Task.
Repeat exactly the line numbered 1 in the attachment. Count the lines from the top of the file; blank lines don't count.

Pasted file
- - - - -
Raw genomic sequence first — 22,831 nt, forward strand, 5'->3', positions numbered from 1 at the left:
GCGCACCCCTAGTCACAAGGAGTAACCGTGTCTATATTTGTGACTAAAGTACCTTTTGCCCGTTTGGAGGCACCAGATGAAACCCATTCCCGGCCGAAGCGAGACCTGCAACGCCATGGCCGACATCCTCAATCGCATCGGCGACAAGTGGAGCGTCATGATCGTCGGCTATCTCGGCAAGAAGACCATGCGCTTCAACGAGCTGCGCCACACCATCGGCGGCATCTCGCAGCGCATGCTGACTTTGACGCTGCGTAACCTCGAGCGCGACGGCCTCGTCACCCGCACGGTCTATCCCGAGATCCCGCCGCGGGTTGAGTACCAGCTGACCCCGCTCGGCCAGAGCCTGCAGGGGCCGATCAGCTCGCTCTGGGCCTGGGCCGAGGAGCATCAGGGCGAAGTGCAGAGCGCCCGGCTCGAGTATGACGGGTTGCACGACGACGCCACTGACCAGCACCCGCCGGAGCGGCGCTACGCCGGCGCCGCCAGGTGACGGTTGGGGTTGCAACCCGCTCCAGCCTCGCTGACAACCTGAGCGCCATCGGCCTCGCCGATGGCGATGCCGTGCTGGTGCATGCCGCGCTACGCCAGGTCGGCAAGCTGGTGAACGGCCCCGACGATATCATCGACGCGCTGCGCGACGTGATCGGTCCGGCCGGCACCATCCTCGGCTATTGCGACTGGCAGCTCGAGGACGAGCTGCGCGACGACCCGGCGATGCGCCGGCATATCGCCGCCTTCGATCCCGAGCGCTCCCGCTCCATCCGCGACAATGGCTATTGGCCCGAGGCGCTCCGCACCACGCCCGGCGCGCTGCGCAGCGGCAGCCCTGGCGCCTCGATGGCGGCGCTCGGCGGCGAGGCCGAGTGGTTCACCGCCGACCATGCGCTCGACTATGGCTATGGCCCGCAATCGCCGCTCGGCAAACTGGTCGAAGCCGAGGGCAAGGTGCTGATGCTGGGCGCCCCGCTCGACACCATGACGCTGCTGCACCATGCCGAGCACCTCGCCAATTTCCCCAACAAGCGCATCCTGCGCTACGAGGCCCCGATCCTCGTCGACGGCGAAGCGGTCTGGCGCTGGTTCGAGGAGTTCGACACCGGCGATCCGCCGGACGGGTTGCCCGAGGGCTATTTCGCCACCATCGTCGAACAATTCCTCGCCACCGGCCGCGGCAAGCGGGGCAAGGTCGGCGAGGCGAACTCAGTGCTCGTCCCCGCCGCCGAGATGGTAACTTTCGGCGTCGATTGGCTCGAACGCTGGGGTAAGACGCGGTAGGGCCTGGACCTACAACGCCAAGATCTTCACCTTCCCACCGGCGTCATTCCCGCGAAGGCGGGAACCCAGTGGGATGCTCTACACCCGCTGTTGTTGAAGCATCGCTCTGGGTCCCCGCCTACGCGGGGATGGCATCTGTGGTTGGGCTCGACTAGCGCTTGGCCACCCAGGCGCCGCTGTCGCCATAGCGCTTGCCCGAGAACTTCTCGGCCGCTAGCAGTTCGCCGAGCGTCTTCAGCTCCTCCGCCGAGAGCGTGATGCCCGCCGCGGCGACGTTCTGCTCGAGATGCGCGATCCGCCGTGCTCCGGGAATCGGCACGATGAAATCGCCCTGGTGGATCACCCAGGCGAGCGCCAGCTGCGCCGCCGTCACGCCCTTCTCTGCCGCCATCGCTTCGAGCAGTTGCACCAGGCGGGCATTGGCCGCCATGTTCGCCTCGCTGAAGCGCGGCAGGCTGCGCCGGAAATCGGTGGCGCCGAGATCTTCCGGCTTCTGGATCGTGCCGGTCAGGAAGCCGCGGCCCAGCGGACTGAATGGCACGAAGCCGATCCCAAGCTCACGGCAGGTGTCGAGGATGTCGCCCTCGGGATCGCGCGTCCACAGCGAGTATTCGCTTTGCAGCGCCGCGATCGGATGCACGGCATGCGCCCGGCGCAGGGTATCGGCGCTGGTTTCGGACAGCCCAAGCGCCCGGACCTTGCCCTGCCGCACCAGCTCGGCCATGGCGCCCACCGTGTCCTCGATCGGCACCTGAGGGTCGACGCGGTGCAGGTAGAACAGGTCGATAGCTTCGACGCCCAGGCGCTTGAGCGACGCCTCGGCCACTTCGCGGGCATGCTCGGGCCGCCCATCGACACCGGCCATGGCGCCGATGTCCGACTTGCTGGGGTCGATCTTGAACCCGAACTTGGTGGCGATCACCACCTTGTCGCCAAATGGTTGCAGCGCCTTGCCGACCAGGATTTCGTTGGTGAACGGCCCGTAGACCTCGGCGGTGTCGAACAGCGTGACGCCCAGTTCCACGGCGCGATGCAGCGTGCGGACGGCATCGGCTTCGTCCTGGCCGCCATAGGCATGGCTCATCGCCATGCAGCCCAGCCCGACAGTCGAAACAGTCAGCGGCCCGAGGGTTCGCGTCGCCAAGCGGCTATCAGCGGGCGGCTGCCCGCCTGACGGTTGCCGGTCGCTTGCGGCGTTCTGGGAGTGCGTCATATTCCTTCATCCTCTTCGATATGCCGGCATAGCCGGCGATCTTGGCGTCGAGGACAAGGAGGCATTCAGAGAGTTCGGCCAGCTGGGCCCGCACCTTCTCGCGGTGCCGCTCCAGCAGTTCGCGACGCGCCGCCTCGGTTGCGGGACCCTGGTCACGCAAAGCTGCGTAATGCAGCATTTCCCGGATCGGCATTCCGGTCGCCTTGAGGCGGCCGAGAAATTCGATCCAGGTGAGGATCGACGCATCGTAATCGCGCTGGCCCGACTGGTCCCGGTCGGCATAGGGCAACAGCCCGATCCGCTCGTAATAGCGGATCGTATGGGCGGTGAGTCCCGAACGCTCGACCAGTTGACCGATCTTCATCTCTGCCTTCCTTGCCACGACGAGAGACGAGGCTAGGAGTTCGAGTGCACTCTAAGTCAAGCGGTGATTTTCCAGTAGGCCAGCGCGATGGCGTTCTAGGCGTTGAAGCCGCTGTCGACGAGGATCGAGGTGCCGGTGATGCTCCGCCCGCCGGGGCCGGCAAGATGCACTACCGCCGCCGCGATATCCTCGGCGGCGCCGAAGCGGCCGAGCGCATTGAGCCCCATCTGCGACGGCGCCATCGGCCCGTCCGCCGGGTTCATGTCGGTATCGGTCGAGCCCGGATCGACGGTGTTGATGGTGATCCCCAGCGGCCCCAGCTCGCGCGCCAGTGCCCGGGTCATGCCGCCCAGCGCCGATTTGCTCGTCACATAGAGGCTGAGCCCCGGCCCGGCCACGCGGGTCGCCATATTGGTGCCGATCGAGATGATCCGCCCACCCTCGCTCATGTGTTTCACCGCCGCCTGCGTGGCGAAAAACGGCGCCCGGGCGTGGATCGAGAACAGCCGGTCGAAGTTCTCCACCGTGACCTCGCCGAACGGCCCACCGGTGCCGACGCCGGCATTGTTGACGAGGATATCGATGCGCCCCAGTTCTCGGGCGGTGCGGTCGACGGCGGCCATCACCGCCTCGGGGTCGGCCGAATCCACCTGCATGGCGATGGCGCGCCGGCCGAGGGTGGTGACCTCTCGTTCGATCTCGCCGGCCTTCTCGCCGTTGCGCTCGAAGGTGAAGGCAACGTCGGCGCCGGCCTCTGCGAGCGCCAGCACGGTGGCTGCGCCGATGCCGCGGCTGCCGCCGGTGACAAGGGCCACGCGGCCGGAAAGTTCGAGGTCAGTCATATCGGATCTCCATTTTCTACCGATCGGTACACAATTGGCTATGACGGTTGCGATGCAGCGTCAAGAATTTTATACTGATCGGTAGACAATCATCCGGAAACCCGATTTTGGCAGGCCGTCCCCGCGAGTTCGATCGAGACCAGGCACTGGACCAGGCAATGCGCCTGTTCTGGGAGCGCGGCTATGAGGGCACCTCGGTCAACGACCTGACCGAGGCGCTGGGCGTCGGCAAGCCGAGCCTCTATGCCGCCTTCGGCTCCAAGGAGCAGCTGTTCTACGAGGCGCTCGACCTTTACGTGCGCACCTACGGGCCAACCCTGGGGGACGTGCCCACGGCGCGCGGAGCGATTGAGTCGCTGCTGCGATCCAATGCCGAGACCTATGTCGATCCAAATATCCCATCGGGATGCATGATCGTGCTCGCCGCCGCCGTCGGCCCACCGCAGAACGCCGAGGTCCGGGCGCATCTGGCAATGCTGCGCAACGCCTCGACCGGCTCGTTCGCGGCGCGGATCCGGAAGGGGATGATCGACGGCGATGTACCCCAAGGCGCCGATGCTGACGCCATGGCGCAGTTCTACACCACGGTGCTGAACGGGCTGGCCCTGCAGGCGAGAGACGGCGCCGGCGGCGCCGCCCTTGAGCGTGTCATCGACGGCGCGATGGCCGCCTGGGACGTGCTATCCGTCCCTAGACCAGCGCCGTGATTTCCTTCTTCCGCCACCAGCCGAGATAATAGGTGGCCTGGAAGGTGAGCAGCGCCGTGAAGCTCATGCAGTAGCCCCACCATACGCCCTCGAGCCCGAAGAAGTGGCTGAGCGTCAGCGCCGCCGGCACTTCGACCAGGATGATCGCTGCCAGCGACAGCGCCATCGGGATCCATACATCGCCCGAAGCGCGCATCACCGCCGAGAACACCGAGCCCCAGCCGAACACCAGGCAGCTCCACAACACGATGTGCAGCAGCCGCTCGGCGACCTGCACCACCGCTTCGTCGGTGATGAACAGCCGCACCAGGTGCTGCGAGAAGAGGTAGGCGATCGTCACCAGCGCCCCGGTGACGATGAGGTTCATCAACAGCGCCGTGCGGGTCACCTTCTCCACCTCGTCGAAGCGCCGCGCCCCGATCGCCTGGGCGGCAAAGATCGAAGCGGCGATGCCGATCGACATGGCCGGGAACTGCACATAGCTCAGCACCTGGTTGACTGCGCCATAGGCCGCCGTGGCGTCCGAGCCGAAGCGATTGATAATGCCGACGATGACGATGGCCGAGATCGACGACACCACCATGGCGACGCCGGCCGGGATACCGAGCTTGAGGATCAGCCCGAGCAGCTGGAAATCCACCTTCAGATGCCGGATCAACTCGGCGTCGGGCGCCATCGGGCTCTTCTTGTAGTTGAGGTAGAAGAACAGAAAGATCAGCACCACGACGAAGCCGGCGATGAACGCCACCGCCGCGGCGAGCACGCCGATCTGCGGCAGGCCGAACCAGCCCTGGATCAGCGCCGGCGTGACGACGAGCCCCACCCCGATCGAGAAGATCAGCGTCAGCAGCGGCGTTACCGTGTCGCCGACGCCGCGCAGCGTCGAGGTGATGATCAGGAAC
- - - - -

Raw genomic sequence first — 22,831 nt, forward strand, 5'->3', positions numbered from 1 at the left: